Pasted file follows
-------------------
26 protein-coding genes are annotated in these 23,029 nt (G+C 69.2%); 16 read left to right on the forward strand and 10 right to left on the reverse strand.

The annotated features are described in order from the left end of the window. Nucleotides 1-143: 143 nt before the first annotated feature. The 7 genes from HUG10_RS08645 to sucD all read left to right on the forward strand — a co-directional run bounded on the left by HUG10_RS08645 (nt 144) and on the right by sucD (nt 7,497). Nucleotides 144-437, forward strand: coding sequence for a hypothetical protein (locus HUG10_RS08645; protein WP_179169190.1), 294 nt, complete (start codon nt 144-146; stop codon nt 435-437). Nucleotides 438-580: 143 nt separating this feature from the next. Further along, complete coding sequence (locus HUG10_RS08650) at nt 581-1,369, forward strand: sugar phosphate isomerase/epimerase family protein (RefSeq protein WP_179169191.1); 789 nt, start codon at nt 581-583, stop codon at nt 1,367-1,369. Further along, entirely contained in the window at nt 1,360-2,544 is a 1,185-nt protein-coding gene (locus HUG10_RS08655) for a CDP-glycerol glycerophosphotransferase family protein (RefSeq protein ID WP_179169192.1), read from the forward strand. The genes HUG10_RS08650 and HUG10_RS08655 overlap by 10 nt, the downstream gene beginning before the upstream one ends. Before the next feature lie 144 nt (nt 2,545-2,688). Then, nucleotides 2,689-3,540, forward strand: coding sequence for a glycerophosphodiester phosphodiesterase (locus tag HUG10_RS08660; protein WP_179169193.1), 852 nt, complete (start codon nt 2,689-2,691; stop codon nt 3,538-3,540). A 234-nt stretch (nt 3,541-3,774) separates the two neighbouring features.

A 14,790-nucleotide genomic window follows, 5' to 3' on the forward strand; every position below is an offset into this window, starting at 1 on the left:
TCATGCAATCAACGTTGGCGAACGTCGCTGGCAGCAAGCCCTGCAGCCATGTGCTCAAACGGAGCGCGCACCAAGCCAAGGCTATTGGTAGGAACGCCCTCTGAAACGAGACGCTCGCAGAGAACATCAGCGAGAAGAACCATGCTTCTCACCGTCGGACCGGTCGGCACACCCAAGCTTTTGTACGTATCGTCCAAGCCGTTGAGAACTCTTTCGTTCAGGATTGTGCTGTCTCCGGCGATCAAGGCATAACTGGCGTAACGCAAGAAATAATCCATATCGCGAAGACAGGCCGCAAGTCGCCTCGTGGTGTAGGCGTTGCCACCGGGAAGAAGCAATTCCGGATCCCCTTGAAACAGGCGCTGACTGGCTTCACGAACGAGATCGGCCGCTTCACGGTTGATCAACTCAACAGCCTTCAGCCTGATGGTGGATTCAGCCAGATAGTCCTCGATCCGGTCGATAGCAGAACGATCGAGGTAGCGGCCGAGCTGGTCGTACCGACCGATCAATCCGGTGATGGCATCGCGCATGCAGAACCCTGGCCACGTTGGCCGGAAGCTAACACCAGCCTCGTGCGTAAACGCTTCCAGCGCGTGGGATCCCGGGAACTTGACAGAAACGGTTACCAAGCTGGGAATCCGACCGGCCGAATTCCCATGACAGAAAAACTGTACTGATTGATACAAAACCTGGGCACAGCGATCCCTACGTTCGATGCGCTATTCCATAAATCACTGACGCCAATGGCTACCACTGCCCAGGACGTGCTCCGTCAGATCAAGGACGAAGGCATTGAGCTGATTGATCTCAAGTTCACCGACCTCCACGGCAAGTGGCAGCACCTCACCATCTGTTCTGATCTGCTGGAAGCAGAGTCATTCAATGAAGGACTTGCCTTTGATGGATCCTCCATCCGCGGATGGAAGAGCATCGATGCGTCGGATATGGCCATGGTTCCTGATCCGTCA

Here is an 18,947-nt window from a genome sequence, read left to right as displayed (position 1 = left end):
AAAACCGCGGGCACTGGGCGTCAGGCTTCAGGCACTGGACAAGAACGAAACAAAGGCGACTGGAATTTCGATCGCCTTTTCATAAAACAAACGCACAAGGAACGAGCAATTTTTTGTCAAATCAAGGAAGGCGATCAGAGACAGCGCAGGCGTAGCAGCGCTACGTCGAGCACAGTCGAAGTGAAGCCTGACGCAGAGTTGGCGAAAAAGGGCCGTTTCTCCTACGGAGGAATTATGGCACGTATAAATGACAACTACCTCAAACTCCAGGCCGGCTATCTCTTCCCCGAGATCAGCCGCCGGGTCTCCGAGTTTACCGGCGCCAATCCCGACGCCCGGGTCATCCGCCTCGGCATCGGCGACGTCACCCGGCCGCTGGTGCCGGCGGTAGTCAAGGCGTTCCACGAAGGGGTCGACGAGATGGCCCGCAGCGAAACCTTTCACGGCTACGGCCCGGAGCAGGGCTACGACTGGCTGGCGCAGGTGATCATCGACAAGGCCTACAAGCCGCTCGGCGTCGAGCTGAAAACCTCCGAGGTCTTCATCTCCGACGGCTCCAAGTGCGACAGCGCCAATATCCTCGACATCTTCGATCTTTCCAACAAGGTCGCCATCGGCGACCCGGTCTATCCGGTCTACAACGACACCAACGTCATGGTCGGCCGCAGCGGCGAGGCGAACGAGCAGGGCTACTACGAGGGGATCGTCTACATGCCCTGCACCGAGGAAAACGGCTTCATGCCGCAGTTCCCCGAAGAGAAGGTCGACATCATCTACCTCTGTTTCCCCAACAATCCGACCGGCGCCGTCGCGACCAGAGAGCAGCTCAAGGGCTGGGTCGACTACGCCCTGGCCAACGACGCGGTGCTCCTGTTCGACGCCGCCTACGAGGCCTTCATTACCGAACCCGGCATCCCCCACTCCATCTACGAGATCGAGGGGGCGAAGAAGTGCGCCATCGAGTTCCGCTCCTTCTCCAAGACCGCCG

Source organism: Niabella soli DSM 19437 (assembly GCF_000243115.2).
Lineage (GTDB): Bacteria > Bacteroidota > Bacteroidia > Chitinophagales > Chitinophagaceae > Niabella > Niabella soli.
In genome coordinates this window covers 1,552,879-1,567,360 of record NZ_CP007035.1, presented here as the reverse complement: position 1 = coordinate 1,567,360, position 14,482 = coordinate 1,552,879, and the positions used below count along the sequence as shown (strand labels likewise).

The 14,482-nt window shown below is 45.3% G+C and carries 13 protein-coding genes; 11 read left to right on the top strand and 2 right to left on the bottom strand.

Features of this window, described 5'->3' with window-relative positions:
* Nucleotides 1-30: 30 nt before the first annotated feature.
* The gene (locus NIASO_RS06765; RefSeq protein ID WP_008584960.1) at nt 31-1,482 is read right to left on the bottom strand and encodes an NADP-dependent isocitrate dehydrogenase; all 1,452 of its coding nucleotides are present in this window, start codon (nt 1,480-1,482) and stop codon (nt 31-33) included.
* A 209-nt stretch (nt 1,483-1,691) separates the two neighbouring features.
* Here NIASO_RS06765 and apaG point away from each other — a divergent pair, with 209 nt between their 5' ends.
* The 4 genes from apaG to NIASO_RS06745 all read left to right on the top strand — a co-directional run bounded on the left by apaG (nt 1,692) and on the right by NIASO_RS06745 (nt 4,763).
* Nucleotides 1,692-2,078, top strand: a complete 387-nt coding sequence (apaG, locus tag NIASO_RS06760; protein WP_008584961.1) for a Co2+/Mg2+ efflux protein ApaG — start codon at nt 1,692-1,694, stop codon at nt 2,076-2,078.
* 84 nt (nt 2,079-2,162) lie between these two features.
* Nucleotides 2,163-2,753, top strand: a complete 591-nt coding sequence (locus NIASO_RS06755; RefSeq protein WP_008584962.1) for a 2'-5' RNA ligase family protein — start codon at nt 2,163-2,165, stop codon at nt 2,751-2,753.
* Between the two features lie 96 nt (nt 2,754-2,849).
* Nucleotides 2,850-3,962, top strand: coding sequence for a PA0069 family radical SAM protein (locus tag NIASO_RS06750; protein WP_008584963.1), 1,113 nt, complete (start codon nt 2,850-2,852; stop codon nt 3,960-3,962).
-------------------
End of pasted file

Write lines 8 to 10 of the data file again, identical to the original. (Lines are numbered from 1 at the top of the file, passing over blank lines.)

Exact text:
Lineage (GTDB): Bacteria > Bacteroidota > Bacteroidia > Chitinophagales > Chitinophagaceae > Niabella > Niabella soli.
In genome coordinates this window covers 1,552,879-1,567,360 of record NZ_CP007035.1, presented here as the reverse complement: position 1 = coordinate 1,567,360, position 14,482 = coordinate 1,552,879, and the positions used below count along the sequence as shown (strand labels likewise).

The 14,482-nt window shown below is 45.3% G+C and carries 13 protein-coding genes; 11 read left to right on the top strand and 2 right to left on the bottom strand.